PKC Isotype Functions in T Lymphocytes

Conference paper
Part of the Ernst Schering Foundation Symposium Proceedings book series (SCHERING FOUND, volume 2007/3)


The main function of mature T cells is to recognize and respond to foreign antigens by a complex activation process involving differentiation of the resting cell to a proliferating lymphoblast actively secreting immunoregulatory lymphokines or displaying targeted cytotoxicity, ultimately leading to recruitment of other cell types and initiation of an effective immune response. In order to understand the physiology and pathophysiology of T lymphocytes, it is necessary to decode the biochemical processes that integrate signals from antigen, cytokine, integrin and death receptors. The principal upon which our work is based is to explore and identify gene products of distinct members of the AGC family of protein serine/threonine kinases as key players mediating cell growth regulation. Given the established important role of PKC θ as regulator of T cell fate and knowing that several other PKC isotypes are also expressed in T cells at a high level, we now summarize the physiological and non-redundant functions of PKC α, β, δ, , ζ and θ isotypes in T cells. This review describes the current knowledge of the physiological and non-redundant functions of the PKC gene products in T cells.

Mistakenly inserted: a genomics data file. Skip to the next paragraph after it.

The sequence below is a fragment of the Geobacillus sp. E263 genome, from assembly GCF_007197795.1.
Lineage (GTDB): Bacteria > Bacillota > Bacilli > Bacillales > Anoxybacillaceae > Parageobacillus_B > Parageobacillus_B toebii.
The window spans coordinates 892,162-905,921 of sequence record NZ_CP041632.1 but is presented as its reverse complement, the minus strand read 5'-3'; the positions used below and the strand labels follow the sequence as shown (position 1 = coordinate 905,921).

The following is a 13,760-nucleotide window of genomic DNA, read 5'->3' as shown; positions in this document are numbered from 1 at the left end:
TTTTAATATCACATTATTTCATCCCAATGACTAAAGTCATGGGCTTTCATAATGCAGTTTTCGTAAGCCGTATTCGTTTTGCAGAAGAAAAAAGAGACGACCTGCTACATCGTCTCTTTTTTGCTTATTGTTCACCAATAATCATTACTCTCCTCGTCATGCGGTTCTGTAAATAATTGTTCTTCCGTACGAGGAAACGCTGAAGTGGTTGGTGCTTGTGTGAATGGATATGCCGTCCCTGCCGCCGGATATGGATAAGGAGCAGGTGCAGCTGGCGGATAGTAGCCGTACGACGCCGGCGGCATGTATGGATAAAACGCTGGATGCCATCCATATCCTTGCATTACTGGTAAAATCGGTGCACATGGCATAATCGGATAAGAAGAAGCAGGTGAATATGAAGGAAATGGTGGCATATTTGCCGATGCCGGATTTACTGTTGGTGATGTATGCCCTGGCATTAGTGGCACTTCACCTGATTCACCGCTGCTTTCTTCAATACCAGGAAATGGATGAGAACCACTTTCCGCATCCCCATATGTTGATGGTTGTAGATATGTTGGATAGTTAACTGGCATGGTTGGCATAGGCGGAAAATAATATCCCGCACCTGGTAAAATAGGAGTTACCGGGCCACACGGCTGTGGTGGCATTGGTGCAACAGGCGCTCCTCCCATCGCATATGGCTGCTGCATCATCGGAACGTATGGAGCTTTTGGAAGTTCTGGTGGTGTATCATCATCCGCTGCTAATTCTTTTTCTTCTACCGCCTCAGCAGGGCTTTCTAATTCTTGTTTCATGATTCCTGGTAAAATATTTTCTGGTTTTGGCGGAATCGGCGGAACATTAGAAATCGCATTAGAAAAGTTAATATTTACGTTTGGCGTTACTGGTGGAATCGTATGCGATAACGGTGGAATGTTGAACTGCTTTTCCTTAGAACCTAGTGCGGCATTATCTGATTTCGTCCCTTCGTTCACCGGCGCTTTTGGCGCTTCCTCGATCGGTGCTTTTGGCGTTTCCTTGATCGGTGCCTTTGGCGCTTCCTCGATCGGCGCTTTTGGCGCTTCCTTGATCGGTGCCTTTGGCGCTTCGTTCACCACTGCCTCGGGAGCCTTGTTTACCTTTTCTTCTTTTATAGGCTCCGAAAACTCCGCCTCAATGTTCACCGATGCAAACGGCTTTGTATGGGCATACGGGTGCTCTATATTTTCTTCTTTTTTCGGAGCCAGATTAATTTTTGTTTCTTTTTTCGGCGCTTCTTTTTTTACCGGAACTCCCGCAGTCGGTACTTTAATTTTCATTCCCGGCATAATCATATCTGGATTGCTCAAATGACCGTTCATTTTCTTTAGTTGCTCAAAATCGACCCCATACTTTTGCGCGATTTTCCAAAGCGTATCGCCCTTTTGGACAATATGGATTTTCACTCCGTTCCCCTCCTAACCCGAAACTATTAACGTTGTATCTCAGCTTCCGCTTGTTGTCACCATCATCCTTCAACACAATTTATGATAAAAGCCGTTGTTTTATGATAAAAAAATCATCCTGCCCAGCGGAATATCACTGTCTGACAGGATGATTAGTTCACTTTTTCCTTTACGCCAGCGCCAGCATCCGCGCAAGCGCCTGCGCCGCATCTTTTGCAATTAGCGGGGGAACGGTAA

Phorbol Ester Lung Inflammatory Response NFAT Activation Independent Scientific Group Pseudosubstrate Domain 
These keywords were added by machine and not by the authors. This process is experimental and the keywords may be updated as the learning algorithm improves.



Activating protein-1




Electrophoretic mobility shift assay


Endoplasmic reticulum


Extracellular signal-regulated kinase


Fluorescence-activated cell sorter


Inhibitor of κB


IκB kinase






Mitogen-activated protein kinase


Mixed lymphocyte reaction


Nuclear factor of activated T cells


Nuclear factor of κB


Nitric oxide




1 3-Phospoinositide dependent protein kinase-1




Protein kinase C


Phospholipase C




T cell receptor


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Copyright information

© Springer-Verlag 2008

Authors and Affiliations

  1. 1.Medical University of InnsbruckInnsbruckAustria

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